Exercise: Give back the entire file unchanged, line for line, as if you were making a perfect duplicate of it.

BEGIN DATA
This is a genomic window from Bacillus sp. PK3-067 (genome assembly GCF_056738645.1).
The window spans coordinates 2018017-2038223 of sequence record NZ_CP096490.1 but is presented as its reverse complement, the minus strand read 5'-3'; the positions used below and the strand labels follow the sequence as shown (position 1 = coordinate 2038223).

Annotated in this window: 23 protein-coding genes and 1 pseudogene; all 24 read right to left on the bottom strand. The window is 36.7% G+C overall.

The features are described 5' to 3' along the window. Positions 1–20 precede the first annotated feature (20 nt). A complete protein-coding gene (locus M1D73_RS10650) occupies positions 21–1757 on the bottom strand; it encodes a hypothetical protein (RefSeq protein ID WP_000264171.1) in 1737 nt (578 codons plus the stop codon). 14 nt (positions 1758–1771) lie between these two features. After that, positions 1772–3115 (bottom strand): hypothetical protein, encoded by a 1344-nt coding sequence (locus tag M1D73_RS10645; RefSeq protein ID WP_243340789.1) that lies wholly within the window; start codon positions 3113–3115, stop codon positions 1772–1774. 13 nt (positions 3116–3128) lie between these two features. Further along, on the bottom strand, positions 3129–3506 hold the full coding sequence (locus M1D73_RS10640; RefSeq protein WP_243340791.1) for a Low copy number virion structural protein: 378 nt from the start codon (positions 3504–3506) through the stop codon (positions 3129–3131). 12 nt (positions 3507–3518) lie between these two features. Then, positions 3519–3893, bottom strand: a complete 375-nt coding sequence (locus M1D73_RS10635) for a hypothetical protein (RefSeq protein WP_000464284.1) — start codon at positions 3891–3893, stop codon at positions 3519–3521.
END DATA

This is a genomic window from Bacillus sp. PK3-067 (genome assembly GCF_056738645.1).
The window spans coordinates 2018017-2038223 of sequence record NZ_CP096490.1 but is presented as its reverse complement, the minus strand read 5'-3'; the positions used below and the strand labels follow the sequence as shown (position 1 = coordinate 2038223).

Annotated in this window: 23 protein-coding genes and 1 pseudogene; all 24 read right to left on the bottom strand. The window is 36.7% G+C overall.

The features are described 5' to 3' along the window. Positions 1–20 precede the first annotated feature (20 nt). A complete protein-coding gene (locus M1D73_RS10650) occupies positions 21–1757 on the bottom strand; it encodes a hypothetical protein (RefSeq protein ID WP_000264171.1) in 1737 nt (578 codons plus the stop codon). 14 nt (positions 1758–1771) lie between these two features. After that, positions 1772–3115 (bottom strand): hypothetical protein, encoded by a 1344-nt coding sequence (locus tag M1D73_RS10645; RefSeq protein ID WP_243340789.1) that lies wholly within the window; start codon positions 3113–3115, stop codon positions 1772–1774. 13 nt (positions 3116–3128) lie between these two features. Further along, on the bottom strand, positions 3129–3506 hold the full coding sequence (locus M1D73_RS10640; RefSeq protein WP_243340791.1) for a Low copy number virion structural protein: 378 nt from the start codon (positions 3504–3506) through the stop codon (positions 3129–3131). 12 nt (positions 3507–3518) lie between these two features. Then, positions 3519–3893, bottom strand: a complete 375-nt coding sequence (locus M1D73_RS10635) for a hypothetical protein (RefSeq protein WP_000464284.1) — start codon at positions 3891–3893, stop codon at positions 3519–3521.